I turn the water as hot as I can stand it, my eyes closed against the spray even as I see the four strange souls I encountered today: a dying man, a violent man, a feminine man, and a wounded woman. Yesterday I had some hope of resolution. I was fooled by the confidence of men in their systems and their evidence, by the illusion of progress, by the belief that time must inevitably yield some answer. But deep down I know that time, like fate, operates under no imperative. What are those men saying now, after the failure of their grand plan? Baxter. Lenz. Kaiser. They paraded me past their suspects and saw not one flicker of panic. Not even a flinch at my face—

  A telephone is ringing. At first I think it’s in my head, because it’s impossibly loud. Then I pull back the shower curtain and see a phone mounted on the wall, low by the commode. I press my right palm into the white towel on the rack, then pick up the receiver.

  “Yes?”

  “It’s John.”

  “John?”

  “Kaiser.” He sounds uncomfortable.

  “Oh. What is it?”

  “I’m still downstairs.”

  “Why?”

  “We’re about to have a meeting. Before the official task force meeting. Baxter, Lenz, Bowles, and me. I know you’re upset, but I thought you might be more angry if you missed it.”

  “I’m in the shower. It’s basically going to be a wake, right?”

  “I don’t think so. I just spoke to Baxter on my cell. He says he has a couple of new things.”

  “What things?”

  “I won’t know till I get to the office.”

  As badly as I want to crack open the minibar and flop onto my bed wrapped in towels, I know he’s right. I’ll feel worse if I don’t go.

  “Give me five minutes.”

  Kaiser hangs up, undoubtedly thinking that no woman he ever knew could go from naked in the shower to ready in five minutes.

  He’s about to get a lesson.

  THIS TIME WE meet where we did the first time
: SAC Bowles’s office. Kaiser leads the way with a perfunctory knock, and though I hear voices, the office appears empty. Through the long window to my right, Lake Pontchartrain looks gray against the afternoon sky, dotted with a few lonely sails.

  Walking farther in, I see Baxter, Lenz, and SAC Bowles waiting in the private seating area in the deep leg of the L. Bill Granger, the violent-crimes supervisor, shakes Kaiser’s hand on his way out and gives me an embarrassed nod. Clearly, he was in the loop that heard the transmission from Thalia Laveau’s apartment. Wonderful.

  Kaiser and I sit side by side on a sofa, facing Baxter and Lenz. SAC Bowles has a chair to himself on my right. No one looks happy, but neither do they look as dejected as I would have expected. They do look surprised to see me.

  “You did a first-rate job today, Jordan,” Baxter says in a chamber-of-commerce voice.

  “Too bad I didn’t shake anybody up.”

  He looks at Kaiser. “We’ve got forty minutes before the joint task force meets, and I want to go in there solid. As of now, we have two agents on separate planes escorting all the evidence the NOPD gathered today to the lab in Washington. Everything from paintings to DNA samples. The Director himself put an expedite on it, which means a twelve-hour turnaround on some tests, twenty-four to forty-eight on others. Three days on the DNA if we’re insanely lucky.”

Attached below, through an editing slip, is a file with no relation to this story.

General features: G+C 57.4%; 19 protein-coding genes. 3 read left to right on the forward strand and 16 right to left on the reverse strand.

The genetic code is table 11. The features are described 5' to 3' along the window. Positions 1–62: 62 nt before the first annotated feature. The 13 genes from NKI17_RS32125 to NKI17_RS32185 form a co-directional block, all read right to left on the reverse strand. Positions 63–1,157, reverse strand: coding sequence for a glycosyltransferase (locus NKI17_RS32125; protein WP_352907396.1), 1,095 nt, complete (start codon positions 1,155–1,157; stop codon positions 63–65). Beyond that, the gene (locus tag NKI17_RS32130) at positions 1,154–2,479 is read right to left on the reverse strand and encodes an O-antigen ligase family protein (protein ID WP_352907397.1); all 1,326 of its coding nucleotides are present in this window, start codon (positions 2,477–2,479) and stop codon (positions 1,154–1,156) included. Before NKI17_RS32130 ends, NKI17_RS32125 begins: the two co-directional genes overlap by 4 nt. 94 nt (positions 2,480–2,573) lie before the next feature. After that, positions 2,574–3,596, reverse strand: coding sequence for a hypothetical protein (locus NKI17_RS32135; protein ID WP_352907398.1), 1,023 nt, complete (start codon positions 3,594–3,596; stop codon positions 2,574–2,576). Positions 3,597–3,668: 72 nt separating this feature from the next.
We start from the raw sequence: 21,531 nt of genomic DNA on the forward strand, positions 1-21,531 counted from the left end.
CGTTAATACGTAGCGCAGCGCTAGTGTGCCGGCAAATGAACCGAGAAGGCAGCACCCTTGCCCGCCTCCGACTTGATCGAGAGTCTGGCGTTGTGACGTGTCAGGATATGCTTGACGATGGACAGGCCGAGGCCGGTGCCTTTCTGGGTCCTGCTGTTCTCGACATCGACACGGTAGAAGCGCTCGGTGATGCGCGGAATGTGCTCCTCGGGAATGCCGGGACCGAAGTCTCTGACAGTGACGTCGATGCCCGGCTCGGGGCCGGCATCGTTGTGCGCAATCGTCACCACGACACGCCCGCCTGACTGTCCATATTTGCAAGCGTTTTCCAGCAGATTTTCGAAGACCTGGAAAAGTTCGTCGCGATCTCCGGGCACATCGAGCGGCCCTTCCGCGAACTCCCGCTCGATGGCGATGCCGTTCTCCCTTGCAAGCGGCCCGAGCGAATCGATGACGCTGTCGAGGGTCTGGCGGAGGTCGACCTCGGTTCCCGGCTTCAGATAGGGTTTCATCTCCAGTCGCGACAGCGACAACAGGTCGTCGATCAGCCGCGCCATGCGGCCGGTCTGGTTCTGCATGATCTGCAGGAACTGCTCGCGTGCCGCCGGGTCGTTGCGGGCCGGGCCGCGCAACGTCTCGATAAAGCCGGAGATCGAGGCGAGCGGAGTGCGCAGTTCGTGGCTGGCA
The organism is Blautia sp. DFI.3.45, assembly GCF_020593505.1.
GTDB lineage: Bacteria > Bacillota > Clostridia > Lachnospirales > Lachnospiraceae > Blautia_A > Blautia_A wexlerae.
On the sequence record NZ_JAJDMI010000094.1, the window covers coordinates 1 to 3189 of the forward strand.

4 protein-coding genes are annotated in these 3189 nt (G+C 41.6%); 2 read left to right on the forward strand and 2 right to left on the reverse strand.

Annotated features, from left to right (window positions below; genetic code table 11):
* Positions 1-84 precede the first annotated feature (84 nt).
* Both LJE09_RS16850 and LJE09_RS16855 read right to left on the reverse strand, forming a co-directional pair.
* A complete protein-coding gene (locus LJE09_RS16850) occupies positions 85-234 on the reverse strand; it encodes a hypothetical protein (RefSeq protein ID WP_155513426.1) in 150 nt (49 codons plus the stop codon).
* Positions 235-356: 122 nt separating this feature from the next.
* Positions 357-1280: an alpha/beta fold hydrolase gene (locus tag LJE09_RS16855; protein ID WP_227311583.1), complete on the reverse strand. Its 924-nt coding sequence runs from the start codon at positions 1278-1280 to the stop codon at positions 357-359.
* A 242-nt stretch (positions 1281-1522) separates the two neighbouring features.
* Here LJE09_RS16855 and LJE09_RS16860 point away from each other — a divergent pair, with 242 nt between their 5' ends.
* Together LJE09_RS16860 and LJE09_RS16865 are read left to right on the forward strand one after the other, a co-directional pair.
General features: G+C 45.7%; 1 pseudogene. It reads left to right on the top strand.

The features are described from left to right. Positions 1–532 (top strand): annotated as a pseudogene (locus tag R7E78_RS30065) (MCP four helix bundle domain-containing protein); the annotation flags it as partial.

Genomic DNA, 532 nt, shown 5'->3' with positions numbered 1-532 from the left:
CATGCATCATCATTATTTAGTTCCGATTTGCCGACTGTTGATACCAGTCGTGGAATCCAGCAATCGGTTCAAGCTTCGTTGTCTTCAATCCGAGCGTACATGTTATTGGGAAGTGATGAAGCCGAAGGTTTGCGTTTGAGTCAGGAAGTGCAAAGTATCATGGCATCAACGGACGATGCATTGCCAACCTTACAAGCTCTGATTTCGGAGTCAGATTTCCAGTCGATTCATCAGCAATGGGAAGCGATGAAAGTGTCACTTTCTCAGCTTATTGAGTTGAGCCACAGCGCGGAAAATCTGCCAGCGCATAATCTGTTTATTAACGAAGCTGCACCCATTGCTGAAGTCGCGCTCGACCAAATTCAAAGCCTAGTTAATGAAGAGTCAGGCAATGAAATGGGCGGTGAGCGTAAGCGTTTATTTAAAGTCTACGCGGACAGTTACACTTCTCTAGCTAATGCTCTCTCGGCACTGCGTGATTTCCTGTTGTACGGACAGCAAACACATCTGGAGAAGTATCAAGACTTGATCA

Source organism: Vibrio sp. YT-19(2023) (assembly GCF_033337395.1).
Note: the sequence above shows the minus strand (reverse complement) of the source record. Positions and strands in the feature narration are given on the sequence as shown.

“Three days?” says Kaiser. “I’d have been shocked at three weeks.”

  “Couple of the victims’ families have a lot of stroke. And thank God for it.” Baxter glances at me as though wondering whether to reassure me that the FBI works every case with equal fervor, but he doesn’t. Everyone in this room knows that if the eleven missing women were crack whores, the evidence on those planes could languish in the lab for weeks.

  “Before we decide where we’re going,” he says, “let’s take stock of where we are. Today’s interviews didn’t produce the result we’d hoped for. Why not?”

  “Two possibilities,” says Lenz. “One, none of the four suspects is the UNSUB/painter. This theory is unanimously supported by our art experts, who say the Sleeping Women weren’t painted by any of the suspects. Two, one of the suspects did recognize Jordan, but fooled us by keeping his cool when she came in.”

  “Or her cool,” Baxter reminds him.

  “Nobody fooled us,” says Kaiser. “Except maybe Frank Smith. He was startled by Jordan’s face, but he explained it by saying he’d seen her at a party some time ago, a virtually uncheckable explanation.”

  Baxter looks at Lenz. “What did you think about Smith?”

  “Brilliant, gifted, sure of himself. Of the four, he’s the most capable of putting this thing together.”

  “What about the first possibility? None of the four is our UNSUB?”

  “The brush hairs brought us to these four,” says Kaiser. “I trust physical evidence more than I trust art experts.”

  “The evidence brought us to those four and the fifty undergraduates who could get access to the special brushes,” Lenz points out. “How are we coming with them?”

  “No student has been questioned directly,” Baxter replies. “Because of their age, and because so few could be talented enough to have painted the Sleeping Women, they’re a low-percentage shot. Also, the minute we start interrogating Tulane undergrads, the media’s going to blow this case wide open. We’ve been lucky so far.”

  “Very lucky,” I say quietly. “I wonder why.”

  “The New Orleans media’s not that aggressive,” says Bowles. “I don’t know why. They could push a lot harder than they do.”

  “But once they get hold of it,” says Kaiser, “it’ll be a feeding frenzy. And with Roger Wheaton involved—not to mention rich, pissed-off parents and their lawyers—you’ll get national press.”

  “Don’t forget Jordan,” says Bowles, with a nod in my direction. “She adds a little marquee value.”

  “Forget the media for now,” says Baxter. “NOPD says none of the suspects seemed anxious about providing a DNA sample. If one of them had snatched the Dori gnac’s woman, he wouldn’t have been cool about doing that.”